Simon, 37, tells me that he found changing rooms excruciating.“My earliest embarrassments with my body began aged 12 when I started getting chest hair and people saw in the changing rooms,” he says. “My classmates who reacted with a combination of amusement, horror and disgust.” Simon remembers that having his body judged like this, combined with being bad at football, felt like a smear on his own masculinity – something he was already battling with as a closeted gay teen.

The body can be very important to gay identities

In the bookChanging Gay Male Identities, Dr Andrew Cooper discusses the importance of the body to gay identity. He suggests that projecting a “successful” identity becomes extremely important to gay men as they become aware of their sexuality. Moving into adulthood, the body becomes an important site for projecting a “successful” sense of self to their gay peers, but also for embodying success in the eyes of straight society.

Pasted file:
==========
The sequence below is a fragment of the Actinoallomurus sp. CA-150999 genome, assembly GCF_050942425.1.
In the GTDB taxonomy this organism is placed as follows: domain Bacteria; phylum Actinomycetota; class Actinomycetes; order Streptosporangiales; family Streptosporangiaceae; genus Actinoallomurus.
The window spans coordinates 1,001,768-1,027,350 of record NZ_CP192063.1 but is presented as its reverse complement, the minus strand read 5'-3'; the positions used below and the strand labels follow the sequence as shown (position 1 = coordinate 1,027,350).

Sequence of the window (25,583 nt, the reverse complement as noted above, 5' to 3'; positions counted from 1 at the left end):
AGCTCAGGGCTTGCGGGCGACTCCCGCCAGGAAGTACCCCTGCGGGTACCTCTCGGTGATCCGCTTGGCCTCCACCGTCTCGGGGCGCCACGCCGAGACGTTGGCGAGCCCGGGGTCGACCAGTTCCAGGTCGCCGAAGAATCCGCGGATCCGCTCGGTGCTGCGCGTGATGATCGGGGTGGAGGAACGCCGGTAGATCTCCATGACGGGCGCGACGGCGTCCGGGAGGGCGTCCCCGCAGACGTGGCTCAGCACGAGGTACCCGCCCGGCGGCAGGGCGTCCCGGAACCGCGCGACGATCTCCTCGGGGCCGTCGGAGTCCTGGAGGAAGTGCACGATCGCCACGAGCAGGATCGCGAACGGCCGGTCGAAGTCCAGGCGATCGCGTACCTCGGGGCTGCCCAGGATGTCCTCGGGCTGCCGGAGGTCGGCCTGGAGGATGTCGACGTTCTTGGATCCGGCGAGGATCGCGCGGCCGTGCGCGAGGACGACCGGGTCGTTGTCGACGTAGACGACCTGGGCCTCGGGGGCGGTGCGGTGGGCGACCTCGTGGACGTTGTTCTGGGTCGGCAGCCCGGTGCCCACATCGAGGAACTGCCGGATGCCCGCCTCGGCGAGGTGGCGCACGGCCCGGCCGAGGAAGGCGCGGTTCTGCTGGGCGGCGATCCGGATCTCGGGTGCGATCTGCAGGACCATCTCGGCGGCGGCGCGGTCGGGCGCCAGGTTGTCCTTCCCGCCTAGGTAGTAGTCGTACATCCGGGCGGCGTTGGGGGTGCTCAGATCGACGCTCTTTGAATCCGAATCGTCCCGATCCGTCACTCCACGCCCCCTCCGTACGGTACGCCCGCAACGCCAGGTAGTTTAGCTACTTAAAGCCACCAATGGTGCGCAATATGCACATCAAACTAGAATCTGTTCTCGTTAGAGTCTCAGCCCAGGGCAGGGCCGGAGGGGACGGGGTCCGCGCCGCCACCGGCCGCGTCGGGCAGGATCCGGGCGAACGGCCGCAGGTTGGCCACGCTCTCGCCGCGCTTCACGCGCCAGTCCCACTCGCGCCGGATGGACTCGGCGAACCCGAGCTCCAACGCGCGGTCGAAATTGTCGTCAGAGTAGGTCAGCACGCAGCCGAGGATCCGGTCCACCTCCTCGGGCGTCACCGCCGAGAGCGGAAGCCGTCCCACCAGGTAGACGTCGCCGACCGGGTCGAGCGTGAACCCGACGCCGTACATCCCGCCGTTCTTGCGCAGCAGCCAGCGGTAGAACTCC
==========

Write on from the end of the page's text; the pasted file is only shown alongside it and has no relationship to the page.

Matt Boyles, 38, founder of Fitter Confident You – a fitness company that helps gay, bi and trans guys get into exercise – says that he struggled with this very thing growing up.

I saw going to the gym as a way to fit in more, to falsely believe that I was acting and looking more straight, which obviously is complete nonsense.”

Matt says that many of his clients have often been put off exercise by experiences that make them feel like they’re “failing” at masculinity. But being out of shape can also make them feel like they’re failing at being gay.

"Often there’s a lot to un-learn from the past and you really have to build people's trust,” he says. “A lot of people are scared of the gym because they view it as a hyper-masculine which intimidates them. It brings back bad memories and reminds them of how uncomfortable they felt."